Learning from Our Friends

My Rav says that often people learn more from their friends than their Rabbeim. The Rabbi will suggest a course of action from the podium (more Torah, better Tefillah, more Chesed) and we can easily dismiss it as, “that’s easy for the Rabbi to say, after all he’s the Rabbi – but us little guys here have our limitations”. But when we see our friends performing these actions, we ask ourselves “if he can do it, why can’t I”? But it’s important to find our own balance.

Our recent to Eretz Yisroel (EY) trip gave rise to such a learning experience. On previous trips, if someone asked me to take something for them I did so reluctantly because I didn’t want to be hassled on my infrequent trips. Last summer a friend and his family were making the trip and since he knew my daughter was going to seminary, he offered to take a full suitcase for us. He said that with so many people wanting to send stuff, he considered it “almost an aveirah (sin)” to not take the maximum weight. We were greatly appreciative and when I considered the distance between my attitude and his, I realized this was something I needed to work on.

So on this current trip we called many people to let them know we were going and if they needed anything to be taken. Many people accepted our offer and it became a little overwhelming in terms of numbers and weight. We couldn’t take everything so we realized that in the future we should accept requests with simcha, but perhaps refrain from calling so many people.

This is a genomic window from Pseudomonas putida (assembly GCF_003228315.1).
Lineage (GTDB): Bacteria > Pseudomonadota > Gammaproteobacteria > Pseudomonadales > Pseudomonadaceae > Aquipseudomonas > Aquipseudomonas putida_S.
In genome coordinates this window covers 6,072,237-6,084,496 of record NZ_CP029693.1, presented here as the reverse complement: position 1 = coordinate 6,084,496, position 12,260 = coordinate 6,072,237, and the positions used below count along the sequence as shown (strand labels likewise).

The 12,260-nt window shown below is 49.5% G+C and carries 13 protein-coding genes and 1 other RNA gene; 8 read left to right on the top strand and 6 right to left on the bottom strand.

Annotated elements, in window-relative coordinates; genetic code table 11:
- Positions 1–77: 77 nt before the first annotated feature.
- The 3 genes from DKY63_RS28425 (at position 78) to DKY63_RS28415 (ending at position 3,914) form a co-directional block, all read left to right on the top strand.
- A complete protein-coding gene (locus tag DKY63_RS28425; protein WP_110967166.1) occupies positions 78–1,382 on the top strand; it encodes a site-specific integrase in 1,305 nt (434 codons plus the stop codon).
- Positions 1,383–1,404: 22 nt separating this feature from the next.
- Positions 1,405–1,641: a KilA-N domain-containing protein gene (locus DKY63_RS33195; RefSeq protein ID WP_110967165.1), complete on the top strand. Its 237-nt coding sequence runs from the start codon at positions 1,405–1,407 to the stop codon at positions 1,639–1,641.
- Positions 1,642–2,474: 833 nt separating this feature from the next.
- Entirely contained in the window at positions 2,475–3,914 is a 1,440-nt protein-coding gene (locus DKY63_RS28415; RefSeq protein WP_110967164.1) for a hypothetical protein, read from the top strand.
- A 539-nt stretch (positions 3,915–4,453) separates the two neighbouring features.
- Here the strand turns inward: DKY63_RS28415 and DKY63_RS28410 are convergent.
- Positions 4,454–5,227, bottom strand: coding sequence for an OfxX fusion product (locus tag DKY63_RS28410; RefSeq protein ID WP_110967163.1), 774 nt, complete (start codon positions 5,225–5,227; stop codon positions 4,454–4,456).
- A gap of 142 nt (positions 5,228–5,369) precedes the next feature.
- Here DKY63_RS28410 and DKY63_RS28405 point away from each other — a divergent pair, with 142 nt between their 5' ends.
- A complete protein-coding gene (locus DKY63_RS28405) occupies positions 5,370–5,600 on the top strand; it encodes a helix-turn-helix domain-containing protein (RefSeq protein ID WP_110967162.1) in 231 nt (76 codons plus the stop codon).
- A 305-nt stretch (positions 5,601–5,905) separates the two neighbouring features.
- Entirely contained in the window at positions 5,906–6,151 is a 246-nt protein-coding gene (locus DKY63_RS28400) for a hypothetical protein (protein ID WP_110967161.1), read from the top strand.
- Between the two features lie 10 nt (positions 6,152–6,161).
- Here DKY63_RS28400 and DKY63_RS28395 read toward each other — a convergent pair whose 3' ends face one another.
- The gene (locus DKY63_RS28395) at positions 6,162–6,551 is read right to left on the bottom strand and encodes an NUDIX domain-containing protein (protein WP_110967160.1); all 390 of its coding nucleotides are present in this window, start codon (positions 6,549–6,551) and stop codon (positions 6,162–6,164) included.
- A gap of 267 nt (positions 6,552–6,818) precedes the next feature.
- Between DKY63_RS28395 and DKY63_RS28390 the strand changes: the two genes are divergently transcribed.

As a postscript, the trip to EY went amazingly smooth in every respect even with the security check – which was cleared when my wife identified the mysterious object as frozen Chinese food.

5 comments on “Learning from Our Friends

  1. Yes, she very probably did not have room – or weight, more likely – to spare. (do you have any idea how much frozen broccoli kugels and sliced American cheese weigh??? Anyone with kids in yeshiva or sem can tell you. A LOT!)

    BTW, is there any other people who travel overseas with luggage stuffed with food the way we Yiddishe Mamas (and their messengers) do? I think only airlines flying to Israel have such issues with overweight…

  2. Mark is right. Inspect all goods taken. Some false friends might even hide drugs in their parcel. If any goods, whatever they are, violate some law, the naive, good-hearted person taking them could land in jail.

  3. I just had the reverse of your experience…I took something for someone else and today just heard that she went to Israel and she didn’t even mention to me she was going. trying to be dan lecaf zechus that she didn’t have room…

  4. The best solution is to know exactly what you are taking, pack it yourself and have the senders give it to you with a legal kinyan.

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